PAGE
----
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Who Gets an Invitation to the Rehearsal Dinner?

Making the guest list for this pre-wedding party can be tricky.

Contributing Writer
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Photography by: Audrey Hall & Melanie Maganias Nashan

If you're starting to plan your rehearsal dinner, then you've probably given at least some thought to the guest list. Some invites are easy—immediate family members and the bridal party are obvious attendees, but what about your bridesmaids' plus-ones? Or your brother's new girlfriend? Etiquette dictates that all out-of-town guests should be invited to this pre-wedding party, but what if more than half of your big-day attendees are traveling for the ceremony and reception? Crafting the guest list for this event can be almost as difficult as deciding who gets invited to the wedding! That's why we're sharing a few helpful tips that will help you determine exactly who should attend your rehearsal dinner

 

Related: These Questions Will Help You Decide Who Should Get Invited to Your Wedding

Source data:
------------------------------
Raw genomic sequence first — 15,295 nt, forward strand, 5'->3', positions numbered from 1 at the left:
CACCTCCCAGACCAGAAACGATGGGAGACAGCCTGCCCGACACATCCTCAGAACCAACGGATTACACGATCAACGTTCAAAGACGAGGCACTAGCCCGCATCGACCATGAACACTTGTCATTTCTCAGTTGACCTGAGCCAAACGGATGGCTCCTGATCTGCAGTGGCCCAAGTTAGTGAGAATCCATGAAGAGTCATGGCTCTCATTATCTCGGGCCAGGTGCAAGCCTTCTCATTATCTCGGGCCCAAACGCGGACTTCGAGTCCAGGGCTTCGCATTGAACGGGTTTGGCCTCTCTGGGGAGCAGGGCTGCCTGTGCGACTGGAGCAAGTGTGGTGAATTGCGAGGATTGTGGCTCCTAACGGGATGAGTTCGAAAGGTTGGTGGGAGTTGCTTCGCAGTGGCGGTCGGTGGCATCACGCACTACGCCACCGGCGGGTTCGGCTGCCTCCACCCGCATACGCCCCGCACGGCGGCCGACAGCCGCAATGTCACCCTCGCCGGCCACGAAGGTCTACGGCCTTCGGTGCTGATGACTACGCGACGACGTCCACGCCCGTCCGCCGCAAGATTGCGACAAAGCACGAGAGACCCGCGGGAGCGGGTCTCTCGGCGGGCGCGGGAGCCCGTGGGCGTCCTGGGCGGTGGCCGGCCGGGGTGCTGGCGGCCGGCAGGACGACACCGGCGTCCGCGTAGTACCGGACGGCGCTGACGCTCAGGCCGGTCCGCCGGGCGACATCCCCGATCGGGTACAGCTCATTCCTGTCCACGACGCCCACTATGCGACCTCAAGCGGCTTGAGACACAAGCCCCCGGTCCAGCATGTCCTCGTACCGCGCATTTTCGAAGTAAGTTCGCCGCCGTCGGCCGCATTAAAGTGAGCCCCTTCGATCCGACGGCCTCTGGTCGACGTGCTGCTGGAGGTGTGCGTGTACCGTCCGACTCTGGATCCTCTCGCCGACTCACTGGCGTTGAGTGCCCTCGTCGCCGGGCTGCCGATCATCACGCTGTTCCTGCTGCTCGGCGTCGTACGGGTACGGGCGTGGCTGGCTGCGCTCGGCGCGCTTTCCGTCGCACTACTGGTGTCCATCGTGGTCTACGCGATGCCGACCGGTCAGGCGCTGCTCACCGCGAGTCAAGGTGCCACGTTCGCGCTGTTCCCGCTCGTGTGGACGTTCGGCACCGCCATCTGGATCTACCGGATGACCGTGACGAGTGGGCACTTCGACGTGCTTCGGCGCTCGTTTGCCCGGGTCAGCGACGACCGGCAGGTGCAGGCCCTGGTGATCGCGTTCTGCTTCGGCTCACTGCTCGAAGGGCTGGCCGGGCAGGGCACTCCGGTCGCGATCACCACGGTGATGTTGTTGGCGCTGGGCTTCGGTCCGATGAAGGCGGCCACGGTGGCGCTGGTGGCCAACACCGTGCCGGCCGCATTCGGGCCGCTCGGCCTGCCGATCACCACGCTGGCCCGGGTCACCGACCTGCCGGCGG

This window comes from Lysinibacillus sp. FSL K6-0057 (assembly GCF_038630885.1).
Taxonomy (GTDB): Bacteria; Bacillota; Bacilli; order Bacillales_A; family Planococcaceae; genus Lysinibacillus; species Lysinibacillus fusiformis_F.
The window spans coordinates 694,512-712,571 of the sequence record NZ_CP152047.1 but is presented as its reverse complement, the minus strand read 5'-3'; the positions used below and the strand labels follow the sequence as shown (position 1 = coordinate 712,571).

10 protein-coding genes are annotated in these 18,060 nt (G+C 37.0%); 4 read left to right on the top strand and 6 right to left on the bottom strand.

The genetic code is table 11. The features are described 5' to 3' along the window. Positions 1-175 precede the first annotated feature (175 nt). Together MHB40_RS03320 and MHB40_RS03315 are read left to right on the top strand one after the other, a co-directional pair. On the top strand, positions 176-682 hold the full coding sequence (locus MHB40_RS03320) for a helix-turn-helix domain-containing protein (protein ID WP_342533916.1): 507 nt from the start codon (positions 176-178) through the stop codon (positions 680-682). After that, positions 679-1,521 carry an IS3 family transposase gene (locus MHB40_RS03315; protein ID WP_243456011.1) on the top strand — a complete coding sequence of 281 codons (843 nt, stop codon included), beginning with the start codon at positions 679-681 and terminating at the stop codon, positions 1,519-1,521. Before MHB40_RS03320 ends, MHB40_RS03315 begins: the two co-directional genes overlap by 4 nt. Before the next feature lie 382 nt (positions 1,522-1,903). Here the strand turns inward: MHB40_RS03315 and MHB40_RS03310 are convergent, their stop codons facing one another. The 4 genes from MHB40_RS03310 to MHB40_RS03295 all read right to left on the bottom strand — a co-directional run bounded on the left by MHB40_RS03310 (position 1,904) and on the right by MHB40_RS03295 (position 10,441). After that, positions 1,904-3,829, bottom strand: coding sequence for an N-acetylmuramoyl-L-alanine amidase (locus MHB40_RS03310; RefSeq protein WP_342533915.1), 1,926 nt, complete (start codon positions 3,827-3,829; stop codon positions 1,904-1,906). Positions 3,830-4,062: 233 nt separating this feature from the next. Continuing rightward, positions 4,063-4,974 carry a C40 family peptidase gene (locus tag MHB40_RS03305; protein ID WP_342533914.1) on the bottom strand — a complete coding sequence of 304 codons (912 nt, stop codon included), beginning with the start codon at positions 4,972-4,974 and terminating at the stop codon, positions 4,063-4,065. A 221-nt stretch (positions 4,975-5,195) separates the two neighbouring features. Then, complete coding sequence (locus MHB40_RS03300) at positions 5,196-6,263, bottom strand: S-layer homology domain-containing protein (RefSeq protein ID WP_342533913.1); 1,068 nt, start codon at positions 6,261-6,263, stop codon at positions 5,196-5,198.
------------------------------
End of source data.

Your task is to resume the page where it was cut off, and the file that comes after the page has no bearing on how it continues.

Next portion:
Here's who definitely gets an invite.

Your immediate families, the bridal party (including the parents of the flower girl and ring bearer, even if they're not in the wedding), any ceremony readers, and your officiant (plus his or her spouse, if married) should always be invited to the rehearsal dinner. Simply put: Anyone who will be at the wedding rehearsal should also be included in the celebration held after. Any married members of your bridal party should also be given the option of attending with his or her spouse.

 

Here's who you might want to invite.

If space and budget allows, it's nice to give your entire bridal party the option of bringing a plus-one, even if they're not married or in a serious relationship. This ensures that everyone who is at the rehearsal dinner knows someone, and that any plus-ones who are traveling to attend the wedding have something to do the evening before the big event. You may also want to invite both of your extended families, including grandparents, aunts and uncles, and close cousins, since the rehearsal dinner is a good opportunity for your families to get to know each other

 

The truth about out-of-town guests.

If you're tying the knot in your hometown and have just a handful of out-of-town guests traveling for the big day, it's a thoughtful gesture to include them at this pre-wedding event. But if you're hosting a destination wedding, or else the majority of your guest list is traveling for the big day, you don't have to invite everyone to the rehearsal dinner—otherwise you'll end up with a party that's just as big as your wedding! Instead, consider organizing a welcome celebration (assuming your budget allows). Something as formal as a sit-down dinner or as low-key as cocktails at a nearby bar is perfect.